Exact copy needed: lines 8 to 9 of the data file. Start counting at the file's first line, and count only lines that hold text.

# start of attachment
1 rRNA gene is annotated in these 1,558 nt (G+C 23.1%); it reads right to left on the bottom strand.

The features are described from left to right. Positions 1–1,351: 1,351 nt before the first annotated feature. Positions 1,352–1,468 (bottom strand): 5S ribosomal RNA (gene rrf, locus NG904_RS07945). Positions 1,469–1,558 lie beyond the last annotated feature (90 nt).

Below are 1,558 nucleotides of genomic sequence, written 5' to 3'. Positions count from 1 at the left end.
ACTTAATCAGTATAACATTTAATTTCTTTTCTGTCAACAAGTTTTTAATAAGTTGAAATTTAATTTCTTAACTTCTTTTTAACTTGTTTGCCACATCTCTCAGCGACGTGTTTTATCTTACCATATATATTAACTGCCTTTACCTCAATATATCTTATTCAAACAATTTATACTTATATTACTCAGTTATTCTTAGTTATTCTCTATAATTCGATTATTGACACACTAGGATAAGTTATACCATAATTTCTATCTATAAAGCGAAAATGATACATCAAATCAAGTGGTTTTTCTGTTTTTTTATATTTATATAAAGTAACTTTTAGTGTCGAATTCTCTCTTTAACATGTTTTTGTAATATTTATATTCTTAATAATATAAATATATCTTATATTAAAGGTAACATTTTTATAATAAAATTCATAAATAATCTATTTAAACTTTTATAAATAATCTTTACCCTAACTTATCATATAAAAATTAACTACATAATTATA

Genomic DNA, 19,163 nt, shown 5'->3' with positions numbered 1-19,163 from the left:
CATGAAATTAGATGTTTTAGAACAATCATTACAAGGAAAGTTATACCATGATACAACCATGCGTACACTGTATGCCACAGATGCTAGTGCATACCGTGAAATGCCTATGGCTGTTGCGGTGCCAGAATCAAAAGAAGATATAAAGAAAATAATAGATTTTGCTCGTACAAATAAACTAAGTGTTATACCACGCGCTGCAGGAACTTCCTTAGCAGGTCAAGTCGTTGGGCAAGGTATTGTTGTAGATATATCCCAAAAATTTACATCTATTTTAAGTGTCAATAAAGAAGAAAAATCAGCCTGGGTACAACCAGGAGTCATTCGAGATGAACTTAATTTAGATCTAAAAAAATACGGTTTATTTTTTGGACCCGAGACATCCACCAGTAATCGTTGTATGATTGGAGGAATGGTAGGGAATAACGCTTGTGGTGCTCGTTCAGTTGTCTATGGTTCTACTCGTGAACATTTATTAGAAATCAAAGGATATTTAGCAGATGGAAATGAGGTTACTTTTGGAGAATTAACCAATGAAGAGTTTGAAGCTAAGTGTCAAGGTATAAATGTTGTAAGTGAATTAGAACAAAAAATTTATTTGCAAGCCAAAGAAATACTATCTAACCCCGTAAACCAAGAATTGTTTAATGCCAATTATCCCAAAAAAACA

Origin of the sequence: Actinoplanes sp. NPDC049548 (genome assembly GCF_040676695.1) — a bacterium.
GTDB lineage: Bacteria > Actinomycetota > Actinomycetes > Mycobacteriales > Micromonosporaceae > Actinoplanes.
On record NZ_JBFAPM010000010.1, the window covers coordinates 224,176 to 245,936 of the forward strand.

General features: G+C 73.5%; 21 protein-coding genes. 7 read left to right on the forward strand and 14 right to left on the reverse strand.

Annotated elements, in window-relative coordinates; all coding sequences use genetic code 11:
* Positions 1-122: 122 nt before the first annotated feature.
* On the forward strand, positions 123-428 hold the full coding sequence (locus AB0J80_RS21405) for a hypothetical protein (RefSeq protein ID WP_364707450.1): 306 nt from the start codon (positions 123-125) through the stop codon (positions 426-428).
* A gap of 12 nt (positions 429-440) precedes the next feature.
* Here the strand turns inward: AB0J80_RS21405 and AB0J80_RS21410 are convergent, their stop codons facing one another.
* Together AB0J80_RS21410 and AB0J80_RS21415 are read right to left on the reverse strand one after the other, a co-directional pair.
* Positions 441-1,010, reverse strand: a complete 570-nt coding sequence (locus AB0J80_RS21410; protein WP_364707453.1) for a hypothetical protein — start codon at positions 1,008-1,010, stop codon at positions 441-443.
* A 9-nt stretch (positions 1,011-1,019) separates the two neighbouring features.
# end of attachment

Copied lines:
GTDB lineage: Bacteria > Actinomycetota > Actinomycetes > Mycobacteriales > Micromonosporaceae > Actinoplanes.
On record NZ_JBFAPM010000010.1, the window covers coordinates 224,176 to 245,936 of the forward strand.